Another problem facing a change in how we sit is the relationship between employer and employee. Some of these solutions — which would require spending as much on an employee’s chair as you do on their computer if you expect them to sit for several hours a day — are not going to go over well with the business community. I’ve done facilities management consulting a few times, and it’s amazing how much a company will spend on a computer that will be replaced in a year and how little they will spend on a chair and desk they expect to last for a decade. Spending $300 on an office chair when there’s one available for $250 requires extensive justification, while buying everyone a new PC every year for $1000 is obviously a good decision. Complicating matters, many employers will not let employees bring their own chairs to use at work, so an employee who’d rather perch or stand can’t even pay for it out of their own pocket.

Unlike many books I’ve read in the past few years, The Chair has made a quick and positive difference in my every day life. I sold my Aeron and have a Hag Capisco (designed for “perching” not “sitting”) on order. I bought a cheap-but-comfortable task chair in the meanwhile, ripped the arms off and sit forward on the seat with my feet elevated enough to take the weight off of my thighs. In the few months I’ve been working with better posture, I’ve noticed that I can stand for longer periods of time, that I don’t have achy legs after working all day and that my infrequent migraines and frequent neck-aches have all but disappeared.

I think the best possible thing I can say about Cranz’s The Chair is that it’s one of the few books I’ve ever bought extra copies of to give to co-workers and friends.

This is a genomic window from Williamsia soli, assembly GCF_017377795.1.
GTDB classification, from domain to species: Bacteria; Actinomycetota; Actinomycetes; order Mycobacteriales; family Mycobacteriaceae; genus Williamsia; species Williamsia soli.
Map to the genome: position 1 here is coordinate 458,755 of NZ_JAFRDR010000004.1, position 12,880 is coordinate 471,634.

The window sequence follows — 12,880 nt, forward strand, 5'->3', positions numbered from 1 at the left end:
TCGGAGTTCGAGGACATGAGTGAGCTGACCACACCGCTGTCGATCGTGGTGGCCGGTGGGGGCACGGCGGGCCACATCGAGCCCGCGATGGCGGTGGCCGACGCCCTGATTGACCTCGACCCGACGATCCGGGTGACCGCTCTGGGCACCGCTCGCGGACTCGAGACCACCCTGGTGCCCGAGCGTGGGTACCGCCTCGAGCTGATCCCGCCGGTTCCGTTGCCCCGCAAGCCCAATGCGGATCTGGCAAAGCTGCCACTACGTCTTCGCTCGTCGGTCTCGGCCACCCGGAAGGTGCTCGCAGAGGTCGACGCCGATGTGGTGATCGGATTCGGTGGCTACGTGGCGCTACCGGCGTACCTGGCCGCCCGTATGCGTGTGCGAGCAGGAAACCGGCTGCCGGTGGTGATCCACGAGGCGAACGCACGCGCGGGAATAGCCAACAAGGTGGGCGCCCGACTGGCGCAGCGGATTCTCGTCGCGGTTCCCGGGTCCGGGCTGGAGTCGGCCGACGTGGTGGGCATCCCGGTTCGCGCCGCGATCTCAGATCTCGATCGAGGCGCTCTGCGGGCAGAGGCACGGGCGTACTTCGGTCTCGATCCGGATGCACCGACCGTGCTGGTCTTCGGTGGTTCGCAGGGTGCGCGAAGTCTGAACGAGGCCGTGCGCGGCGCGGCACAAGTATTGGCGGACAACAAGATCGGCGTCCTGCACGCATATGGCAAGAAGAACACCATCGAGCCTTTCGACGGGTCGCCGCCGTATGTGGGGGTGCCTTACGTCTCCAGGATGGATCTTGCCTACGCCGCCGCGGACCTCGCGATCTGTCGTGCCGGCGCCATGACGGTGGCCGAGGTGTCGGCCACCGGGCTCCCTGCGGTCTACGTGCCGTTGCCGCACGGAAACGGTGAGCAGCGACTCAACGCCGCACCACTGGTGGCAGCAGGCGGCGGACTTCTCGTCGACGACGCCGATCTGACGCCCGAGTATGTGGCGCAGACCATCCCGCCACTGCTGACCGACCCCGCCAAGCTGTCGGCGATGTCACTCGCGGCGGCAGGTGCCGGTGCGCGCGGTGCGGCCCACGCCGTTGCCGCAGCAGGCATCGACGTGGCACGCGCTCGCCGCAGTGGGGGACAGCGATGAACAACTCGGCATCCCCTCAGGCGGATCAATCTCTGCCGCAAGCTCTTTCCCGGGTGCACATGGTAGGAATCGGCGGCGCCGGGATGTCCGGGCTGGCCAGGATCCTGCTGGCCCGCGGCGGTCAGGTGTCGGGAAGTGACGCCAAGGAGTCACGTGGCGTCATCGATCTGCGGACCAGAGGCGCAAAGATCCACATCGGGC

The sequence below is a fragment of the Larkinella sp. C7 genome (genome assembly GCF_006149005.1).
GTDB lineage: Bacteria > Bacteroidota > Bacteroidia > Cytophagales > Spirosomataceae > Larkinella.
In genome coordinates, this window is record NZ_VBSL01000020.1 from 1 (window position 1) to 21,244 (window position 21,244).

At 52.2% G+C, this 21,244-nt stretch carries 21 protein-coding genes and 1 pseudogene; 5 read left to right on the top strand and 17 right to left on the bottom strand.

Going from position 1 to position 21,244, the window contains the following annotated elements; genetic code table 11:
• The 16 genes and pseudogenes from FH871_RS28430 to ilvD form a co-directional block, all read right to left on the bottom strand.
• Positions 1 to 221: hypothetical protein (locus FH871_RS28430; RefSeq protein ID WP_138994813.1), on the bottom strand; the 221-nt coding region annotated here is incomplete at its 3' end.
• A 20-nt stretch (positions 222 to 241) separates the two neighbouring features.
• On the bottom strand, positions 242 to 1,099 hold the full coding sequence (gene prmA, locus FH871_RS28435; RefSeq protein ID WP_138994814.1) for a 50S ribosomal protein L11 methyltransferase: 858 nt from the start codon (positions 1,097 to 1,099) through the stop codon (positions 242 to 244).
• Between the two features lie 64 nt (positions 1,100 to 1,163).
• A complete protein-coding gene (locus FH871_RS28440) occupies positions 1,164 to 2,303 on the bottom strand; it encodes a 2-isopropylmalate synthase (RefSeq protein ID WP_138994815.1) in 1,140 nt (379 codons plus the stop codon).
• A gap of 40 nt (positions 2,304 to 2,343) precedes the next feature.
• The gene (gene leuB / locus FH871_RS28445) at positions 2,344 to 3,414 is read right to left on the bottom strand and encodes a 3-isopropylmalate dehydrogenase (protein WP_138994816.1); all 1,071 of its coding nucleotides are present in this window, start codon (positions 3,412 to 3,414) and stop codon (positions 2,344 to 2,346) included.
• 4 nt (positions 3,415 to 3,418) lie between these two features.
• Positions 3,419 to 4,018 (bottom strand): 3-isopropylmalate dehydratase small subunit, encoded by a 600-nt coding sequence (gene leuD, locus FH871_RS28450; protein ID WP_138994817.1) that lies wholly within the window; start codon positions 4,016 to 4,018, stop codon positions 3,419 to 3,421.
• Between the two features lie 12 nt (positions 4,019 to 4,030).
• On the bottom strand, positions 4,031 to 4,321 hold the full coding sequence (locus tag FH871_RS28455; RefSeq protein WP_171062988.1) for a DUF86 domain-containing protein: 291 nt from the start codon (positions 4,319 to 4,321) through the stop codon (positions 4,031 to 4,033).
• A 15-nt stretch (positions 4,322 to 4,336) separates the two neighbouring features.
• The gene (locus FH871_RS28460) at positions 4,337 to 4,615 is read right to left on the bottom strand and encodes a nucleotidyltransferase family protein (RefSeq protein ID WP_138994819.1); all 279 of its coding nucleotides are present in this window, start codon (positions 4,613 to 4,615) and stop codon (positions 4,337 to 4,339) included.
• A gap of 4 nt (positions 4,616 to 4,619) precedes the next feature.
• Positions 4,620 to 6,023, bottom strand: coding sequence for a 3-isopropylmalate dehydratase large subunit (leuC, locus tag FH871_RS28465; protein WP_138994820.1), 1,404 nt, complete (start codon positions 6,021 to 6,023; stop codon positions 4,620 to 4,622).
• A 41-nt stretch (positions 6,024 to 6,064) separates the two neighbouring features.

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TeX Dorkery:

Address = {500 Fifth Avenue, New York, NY 10110},
Author = {CRANZ, Galen},
Edition = {Softcover},
Isbn = {0-393-31955-5pbk},
Keywords = {chair design},
Publisher = {W. W. Norton},
Title = {The Chair: Rethinking Culture, Body and Design},
Url = {},
Year = {2000}}

posted by jet at 23:34  

Sunday, November 27, 2005

Furniture 2

I’m finally finished with my first indoor furniture project.

“But before I tell you that story, I have to tell you this one.” — Howard Waldrop

Some Things I Believe

The Dependency Tree of Great Works

  1. To create Great Works, you must think bigger than life.
  2. To think bigger than life, you must not just ignore, but actively refute the fundamental laws of time and space.
  3. To refute the laws of time and space, you must be aggressively ignorant, delusional on a grand scale, or dangerously schizophrenic. Pick the one that gets you laid.
  4. Stop screwing around getting laid and get back to work.

If you only try what you know can be done, you’ll never do anything new or different. Everything you do will just be a copy of someone else’s work, and who wants to be a copycat?